Regensburg Lecture

isis-iraq

Pontifical Council for Interreligious Dialogue Slams Islamists

In reaction to the depredations of the Islamic State in Iraq, the Pontifical Council for Interreligious Dialogue issued a statement last week strongly condemning the militants. The statement also called on religious leaders, “especially Muslims,” to condemn the crimes and denounce “the use of religion to justify them.” “If not,” it asks, “what credibility will [...]

The Shepherd’s Dilemma: Speaking Out Against Islamic Terror

 “Say too little and people will be killed; say too much and people will be killed.” I don’t remember the source of the quotation, but it succinctly captures the dilemma that world leaders face in deciding how to respond to Islamic violence. Catholic leaders face the same dilemma. When Muslims murder in the name of [...]

Evangelii Gaudium on Islam: Outreach or Overreach?

Much attention has been paid to Pope Francis’ observations about economic life in Evangelii Gaudium. Relatively little attention, however, has been paid to the pope’s remarks about Islam in the same document, even though they may turn out to be of much greater consequence. One sentence in particular needs to be called into question. When [...]

Putting the Pope in His Place

The decision of Pope Benedict XVI to renounce the Petrine ministry has understandably brought about a plethora of public reactions, not all of them favorable, and including not a few that resemble the familiar animadversions quite regularly made today against the Catholic Church and the Catholic faith. Although in this case applied to Pope Benedict [...]

Benedict’s Coming Revolution Over State-Funded Catholic Charity

Pope Gregory XIV once said that "a lifetime is not enough” to see all of Rome. Similarly, the contributions of Pope Benedict XVI will last far beyond our lifetimes—yet their most lasting impact might be barely visible today. Take his “Regensburg Lecture,” delivered in 2006. The media huffed that the address offended Muslims, and wrote [...]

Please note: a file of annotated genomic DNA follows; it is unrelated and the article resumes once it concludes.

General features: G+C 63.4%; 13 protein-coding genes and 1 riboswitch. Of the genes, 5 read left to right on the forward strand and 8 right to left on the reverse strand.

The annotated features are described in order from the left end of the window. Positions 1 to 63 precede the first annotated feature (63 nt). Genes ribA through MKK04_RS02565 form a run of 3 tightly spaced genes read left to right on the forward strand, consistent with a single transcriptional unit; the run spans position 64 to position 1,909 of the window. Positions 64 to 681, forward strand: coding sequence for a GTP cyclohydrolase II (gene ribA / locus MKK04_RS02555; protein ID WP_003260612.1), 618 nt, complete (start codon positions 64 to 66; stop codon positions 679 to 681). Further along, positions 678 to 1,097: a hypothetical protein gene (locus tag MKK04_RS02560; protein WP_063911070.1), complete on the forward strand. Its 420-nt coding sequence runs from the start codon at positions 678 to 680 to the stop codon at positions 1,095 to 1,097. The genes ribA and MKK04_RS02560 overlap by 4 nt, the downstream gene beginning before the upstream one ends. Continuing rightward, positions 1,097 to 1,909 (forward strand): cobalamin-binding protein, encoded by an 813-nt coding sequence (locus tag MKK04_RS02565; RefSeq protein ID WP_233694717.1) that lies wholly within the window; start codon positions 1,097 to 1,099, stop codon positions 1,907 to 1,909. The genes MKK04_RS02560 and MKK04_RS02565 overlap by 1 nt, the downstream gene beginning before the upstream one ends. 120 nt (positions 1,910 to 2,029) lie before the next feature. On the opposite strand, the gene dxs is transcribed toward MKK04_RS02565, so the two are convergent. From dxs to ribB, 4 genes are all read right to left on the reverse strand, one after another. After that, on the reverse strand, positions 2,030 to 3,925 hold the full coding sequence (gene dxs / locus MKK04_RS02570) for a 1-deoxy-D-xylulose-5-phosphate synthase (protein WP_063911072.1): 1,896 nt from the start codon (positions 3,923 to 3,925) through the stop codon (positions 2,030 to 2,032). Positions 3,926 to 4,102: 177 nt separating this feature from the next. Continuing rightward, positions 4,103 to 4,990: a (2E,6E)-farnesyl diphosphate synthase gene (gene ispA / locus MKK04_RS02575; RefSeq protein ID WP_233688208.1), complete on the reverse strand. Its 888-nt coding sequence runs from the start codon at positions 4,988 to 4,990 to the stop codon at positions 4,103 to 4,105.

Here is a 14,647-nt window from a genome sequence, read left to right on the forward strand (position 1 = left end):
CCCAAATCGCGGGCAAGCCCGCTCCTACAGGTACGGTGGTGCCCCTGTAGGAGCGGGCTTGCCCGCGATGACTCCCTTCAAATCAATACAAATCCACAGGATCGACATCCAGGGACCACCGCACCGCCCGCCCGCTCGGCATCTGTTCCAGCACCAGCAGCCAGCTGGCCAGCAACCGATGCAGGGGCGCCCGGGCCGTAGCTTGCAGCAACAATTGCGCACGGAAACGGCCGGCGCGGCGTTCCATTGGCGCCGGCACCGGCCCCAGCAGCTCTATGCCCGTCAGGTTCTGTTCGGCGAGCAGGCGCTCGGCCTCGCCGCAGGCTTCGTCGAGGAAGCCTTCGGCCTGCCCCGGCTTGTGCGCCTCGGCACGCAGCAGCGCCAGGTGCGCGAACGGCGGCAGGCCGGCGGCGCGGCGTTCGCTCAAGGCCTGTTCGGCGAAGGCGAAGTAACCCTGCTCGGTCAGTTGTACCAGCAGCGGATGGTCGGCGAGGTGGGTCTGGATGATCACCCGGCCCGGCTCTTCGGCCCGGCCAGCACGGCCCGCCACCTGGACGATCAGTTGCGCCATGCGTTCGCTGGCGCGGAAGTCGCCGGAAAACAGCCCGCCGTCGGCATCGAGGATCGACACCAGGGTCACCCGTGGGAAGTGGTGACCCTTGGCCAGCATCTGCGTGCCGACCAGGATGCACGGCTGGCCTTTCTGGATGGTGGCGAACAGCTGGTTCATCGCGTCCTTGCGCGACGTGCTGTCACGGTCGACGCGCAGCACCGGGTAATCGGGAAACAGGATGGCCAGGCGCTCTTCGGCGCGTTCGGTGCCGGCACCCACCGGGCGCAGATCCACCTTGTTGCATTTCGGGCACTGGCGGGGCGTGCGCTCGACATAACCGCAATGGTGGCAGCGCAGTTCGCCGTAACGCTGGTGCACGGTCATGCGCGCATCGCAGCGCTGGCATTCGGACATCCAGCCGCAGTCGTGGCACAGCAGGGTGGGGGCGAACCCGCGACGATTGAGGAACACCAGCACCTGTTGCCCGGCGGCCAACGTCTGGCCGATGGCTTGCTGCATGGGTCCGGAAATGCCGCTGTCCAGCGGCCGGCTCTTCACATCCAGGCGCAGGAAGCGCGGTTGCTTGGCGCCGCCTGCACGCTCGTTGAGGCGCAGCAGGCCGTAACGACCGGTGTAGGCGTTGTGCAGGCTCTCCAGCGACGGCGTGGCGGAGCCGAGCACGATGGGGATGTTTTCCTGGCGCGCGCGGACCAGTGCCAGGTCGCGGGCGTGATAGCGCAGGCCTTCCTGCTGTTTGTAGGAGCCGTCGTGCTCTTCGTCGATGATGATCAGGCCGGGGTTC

Pope Benedict’s Resignation in Historical Context

In shocking news that quickly demonstrated the ongoing relevance of medieval historians, Pope Benedict announced that he will lay down his governance of the Church of Rome at the end of this month.  Such an event has not happened for nearly 600 years when his predecessor, Gregory XII, sacrificed himself in 1415 to bring an [...]

A Conversation with James V. Schall, S.J., Part II

InsideCatholic.com music critic Robert R. Reilly sat down with noted writer, political thinker, and Georgetown University professor Rev. James V. Schall, S.J., to talk about the life of the mind, the future of the West, and lessons learned over a long career in education. This is the second part of the interview. Click here to [...]

Religious Freedom

  The English edition of L'Osservatore Romano, for the Fourth of July, carried a "Common Declaration" signed in the Vatican Private Library by Pope Benedict XVI and the Orthodox Archbishop H. B. Chrysostomos II of Nea Justiniana and All Cyprus. In No. 4 of this declaration, these two leaders, somewhat curiously, address themselves to "those [...]

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